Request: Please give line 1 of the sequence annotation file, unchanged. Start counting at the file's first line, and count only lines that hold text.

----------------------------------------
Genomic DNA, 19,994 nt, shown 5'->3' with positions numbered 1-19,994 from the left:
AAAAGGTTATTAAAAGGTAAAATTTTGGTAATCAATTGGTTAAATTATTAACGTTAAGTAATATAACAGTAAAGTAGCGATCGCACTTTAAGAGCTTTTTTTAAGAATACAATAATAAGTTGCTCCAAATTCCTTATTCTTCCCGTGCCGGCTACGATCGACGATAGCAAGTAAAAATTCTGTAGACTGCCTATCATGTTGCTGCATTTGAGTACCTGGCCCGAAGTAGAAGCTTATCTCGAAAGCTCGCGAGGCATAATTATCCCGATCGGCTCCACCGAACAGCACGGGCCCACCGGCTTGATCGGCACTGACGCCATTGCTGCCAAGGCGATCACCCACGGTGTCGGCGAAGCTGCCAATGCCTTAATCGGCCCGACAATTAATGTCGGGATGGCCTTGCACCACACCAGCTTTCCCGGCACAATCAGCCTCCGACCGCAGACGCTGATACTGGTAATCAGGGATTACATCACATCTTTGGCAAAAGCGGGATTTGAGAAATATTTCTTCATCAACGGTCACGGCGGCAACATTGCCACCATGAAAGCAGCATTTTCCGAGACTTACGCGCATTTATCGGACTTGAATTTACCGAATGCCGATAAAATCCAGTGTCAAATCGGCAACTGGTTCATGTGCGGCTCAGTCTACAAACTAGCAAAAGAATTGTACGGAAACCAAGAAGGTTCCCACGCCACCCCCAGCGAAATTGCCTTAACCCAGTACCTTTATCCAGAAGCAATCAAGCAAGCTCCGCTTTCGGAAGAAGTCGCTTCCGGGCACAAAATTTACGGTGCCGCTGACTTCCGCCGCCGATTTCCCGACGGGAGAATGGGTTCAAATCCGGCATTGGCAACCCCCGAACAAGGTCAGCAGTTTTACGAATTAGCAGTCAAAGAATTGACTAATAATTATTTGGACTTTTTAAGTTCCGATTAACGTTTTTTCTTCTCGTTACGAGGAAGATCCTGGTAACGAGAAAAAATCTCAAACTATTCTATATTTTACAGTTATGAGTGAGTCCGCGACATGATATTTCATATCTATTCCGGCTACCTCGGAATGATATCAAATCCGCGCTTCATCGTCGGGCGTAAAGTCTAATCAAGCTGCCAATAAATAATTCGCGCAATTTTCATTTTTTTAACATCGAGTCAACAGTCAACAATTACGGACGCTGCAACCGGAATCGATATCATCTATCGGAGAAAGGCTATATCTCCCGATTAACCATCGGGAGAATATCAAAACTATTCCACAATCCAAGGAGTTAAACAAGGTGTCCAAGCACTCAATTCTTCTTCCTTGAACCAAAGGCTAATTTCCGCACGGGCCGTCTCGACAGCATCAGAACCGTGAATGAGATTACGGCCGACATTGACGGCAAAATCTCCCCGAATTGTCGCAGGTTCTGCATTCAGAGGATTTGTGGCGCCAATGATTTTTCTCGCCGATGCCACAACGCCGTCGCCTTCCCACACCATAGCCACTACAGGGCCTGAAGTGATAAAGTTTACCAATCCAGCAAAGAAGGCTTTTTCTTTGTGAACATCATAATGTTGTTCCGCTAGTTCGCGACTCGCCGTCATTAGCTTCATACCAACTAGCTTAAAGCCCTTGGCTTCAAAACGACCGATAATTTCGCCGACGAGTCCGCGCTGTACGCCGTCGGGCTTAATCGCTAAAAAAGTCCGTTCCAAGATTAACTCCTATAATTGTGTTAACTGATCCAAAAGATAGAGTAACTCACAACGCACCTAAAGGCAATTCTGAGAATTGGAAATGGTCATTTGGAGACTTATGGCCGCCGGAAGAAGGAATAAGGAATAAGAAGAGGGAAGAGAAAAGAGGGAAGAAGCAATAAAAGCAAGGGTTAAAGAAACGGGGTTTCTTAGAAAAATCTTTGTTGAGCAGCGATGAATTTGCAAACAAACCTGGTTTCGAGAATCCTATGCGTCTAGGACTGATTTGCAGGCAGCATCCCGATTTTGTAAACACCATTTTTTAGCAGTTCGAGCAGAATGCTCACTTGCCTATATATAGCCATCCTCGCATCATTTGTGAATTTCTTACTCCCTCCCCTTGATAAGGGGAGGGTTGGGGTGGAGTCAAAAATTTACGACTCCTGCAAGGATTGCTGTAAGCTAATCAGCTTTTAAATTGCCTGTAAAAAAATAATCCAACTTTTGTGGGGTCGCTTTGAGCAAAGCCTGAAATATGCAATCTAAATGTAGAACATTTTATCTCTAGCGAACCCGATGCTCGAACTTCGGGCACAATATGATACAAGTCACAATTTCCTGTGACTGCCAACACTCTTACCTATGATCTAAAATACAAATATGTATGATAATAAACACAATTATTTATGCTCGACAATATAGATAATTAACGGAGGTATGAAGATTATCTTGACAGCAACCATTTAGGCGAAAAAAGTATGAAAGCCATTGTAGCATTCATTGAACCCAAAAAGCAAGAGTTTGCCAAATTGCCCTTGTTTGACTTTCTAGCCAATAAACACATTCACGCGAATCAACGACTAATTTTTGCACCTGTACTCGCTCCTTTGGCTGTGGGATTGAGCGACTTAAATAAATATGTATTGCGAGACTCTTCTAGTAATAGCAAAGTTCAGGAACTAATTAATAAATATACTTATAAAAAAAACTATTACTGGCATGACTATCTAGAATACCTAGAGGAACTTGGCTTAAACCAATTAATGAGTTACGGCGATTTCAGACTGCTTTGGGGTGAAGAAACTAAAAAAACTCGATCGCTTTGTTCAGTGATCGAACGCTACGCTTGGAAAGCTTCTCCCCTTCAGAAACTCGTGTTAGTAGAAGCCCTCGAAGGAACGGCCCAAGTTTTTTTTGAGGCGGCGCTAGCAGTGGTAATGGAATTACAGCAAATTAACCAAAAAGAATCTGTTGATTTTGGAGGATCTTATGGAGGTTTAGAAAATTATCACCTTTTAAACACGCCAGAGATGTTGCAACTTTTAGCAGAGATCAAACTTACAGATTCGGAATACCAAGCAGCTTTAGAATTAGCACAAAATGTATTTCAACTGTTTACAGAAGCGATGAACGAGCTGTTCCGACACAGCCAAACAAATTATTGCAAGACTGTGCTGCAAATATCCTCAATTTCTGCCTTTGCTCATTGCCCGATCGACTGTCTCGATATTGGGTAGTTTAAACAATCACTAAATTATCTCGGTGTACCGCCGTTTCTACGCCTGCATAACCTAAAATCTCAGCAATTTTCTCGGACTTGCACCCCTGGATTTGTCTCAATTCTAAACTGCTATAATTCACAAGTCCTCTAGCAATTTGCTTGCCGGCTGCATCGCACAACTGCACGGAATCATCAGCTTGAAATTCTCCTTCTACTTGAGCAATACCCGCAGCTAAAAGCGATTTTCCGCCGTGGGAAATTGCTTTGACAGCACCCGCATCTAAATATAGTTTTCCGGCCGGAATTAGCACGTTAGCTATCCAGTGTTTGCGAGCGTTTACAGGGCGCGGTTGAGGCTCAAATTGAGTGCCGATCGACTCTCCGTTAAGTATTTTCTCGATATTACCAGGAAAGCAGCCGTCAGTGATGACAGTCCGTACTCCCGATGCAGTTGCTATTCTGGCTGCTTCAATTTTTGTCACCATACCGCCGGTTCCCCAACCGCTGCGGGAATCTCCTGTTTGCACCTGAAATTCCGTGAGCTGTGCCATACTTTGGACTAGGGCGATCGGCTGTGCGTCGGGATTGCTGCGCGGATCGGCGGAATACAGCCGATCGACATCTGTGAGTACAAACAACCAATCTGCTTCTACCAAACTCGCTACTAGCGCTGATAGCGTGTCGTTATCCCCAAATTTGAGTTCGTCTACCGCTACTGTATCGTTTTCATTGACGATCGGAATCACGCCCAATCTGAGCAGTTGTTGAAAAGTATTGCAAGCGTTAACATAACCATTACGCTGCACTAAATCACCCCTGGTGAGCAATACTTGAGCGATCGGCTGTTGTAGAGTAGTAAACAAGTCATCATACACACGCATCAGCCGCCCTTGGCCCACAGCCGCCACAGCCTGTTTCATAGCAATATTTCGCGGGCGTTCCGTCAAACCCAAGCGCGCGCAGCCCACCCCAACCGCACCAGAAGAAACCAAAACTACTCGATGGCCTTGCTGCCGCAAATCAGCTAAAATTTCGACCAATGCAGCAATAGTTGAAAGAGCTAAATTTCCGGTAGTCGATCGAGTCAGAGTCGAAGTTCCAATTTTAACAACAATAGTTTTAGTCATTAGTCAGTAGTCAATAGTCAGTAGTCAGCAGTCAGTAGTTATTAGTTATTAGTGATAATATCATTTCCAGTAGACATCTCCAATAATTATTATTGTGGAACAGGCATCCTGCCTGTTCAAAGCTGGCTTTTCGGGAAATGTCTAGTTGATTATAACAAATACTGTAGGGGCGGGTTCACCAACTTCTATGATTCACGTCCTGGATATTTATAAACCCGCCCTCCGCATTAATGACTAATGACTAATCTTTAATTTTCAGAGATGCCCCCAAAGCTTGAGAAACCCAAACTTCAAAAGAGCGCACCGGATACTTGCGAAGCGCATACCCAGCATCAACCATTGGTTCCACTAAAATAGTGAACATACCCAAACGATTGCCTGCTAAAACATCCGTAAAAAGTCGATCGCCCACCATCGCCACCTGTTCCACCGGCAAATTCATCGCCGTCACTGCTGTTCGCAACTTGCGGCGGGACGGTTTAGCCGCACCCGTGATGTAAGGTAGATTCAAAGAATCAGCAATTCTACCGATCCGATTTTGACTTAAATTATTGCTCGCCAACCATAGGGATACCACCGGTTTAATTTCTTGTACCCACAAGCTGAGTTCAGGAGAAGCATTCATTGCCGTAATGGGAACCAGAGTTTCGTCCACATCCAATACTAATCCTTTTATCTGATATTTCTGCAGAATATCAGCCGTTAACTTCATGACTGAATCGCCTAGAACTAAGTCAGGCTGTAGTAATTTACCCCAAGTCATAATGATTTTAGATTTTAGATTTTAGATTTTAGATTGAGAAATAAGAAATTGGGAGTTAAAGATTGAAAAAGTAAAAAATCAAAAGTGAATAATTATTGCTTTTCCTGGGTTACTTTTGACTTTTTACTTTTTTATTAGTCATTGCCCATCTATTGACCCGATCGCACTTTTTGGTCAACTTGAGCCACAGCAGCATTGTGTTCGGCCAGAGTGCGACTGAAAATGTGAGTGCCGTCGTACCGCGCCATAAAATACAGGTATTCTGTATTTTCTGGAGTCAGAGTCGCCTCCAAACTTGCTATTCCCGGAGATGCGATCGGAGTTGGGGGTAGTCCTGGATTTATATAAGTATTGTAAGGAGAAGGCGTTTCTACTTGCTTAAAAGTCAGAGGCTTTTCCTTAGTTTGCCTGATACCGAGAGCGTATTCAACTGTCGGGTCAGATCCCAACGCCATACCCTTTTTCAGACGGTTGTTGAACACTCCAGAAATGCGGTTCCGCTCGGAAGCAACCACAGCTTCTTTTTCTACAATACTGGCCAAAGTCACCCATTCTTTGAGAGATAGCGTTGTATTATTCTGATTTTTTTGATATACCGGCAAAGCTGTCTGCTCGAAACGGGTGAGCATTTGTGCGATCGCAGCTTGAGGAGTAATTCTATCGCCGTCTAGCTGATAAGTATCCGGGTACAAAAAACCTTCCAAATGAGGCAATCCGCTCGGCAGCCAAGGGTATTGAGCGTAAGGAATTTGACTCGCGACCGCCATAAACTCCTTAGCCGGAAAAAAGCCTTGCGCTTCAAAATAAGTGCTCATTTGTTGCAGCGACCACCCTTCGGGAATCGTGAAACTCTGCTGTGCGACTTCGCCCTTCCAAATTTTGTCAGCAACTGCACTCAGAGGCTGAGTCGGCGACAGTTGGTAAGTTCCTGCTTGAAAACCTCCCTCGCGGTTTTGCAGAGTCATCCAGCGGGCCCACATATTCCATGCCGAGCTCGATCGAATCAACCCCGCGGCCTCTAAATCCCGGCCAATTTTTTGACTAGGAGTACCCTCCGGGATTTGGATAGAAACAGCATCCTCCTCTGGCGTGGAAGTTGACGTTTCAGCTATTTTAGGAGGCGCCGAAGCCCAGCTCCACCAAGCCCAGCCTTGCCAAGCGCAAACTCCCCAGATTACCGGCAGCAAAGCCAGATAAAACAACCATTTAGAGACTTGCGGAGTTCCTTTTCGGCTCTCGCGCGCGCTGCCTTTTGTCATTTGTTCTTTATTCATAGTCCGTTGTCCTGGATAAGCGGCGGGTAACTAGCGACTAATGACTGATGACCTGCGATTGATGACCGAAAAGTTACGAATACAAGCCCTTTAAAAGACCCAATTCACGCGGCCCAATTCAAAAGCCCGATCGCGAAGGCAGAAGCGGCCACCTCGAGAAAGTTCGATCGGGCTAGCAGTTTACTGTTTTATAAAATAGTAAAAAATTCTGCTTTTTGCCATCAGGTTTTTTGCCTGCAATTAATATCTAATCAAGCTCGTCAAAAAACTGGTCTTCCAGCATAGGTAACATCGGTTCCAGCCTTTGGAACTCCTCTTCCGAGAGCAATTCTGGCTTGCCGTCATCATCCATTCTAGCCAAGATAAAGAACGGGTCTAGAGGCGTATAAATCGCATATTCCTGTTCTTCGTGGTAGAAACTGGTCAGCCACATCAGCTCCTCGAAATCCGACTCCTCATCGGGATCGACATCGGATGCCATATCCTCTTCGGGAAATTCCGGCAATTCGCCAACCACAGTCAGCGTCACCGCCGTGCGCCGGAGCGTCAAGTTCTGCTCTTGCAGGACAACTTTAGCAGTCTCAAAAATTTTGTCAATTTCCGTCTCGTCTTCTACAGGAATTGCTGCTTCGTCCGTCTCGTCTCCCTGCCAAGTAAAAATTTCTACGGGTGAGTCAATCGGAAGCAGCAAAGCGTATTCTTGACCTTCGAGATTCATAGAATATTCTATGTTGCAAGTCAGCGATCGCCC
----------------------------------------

Genomic DNA, 19,994 nt, shown 5'->3' with positions numbered 1-19,994 from the left: